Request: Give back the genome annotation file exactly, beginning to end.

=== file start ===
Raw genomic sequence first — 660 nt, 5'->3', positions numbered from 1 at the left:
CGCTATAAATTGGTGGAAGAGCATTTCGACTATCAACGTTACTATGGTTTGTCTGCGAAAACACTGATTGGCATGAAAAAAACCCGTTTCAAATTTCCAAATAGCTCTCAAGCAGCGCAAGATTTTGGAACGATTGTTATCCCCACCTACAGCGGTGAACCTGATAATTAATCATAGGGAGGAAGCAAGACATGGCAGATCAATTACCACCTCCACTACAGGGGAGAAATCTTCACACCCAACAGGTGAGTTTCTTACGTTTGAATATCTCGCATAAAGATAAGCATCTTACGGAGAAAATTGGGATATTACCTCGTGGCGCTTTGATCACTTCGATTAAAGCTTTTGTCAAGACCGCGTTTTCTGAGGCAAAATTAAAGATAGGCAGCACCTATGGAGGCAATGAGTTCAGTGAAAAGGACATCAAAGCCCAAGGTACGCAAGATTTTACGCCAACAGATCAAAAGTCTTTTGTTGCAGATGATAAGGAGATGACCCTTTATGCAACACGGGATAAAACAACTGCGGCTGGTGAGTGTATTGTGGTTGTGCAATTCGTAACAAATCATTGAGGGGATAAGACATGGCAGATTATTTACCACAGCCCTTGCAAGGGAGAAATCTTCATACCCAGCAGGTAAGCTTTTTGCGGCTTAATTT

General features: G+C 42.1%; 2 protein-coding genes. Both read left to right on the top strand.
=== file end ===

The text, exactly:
Raw genomic sequence first — 660 nt, 5'->3', positions numbered from 1 at the left:
CGCTATAAATTGGTGGAAGAGCATTTCGACTATCAACGTTACTATGGTTTGTCTGCGAAAACACTGATTGGCATGAAAAAAACCCGTTTCAAATTTCCAAATAGCTCTCAAGCAGCGCAAGATTTTGGAACGATTGTTATCCCCACCTACAGCGGTGAACCTGATAATTAATCATAGGGAGGAAGCAAGACATGGCAGATCAATTACCACCTCCACTACAGGGGAGAAATCTTCACACCCAACAGGTGAGTTTCTTACGTTTGAATATCTCGCATAAAGATAAGCATCTTACGGAGAAAATTGGGATATTACCTCGTGGCGCTTTGATCACTTCGATTAAAGCTTTTGTCAAGACCGCGTTTTCTGAGGCAAAATTAAAGATAGGCAGCACCTATGGAGGCAATGAGTTCAGTGAAAAGGACATCAAAGCCCAAGGTACGCAAGATTTTACGCCAACAGATCAAAAGTCTTTTGTTGCAGATGATAAGGAGATGACCCTTTATGCAACACGGGATAAAACAACTGCGGCTGGTGAGTGTATTGTGGTTGTGCAATTCGTAACAAATCATTGAGGGGATAAGACATGGCAGATTATTTACCACAGCCCTTGCAAGGGAGAAATCTTCATACCCAGCAGGTAAGCTTTTTGCGGCTTAATTT

General features: G+C 42.1%; 2 protein-coding genes. Both read left to right on the top strand.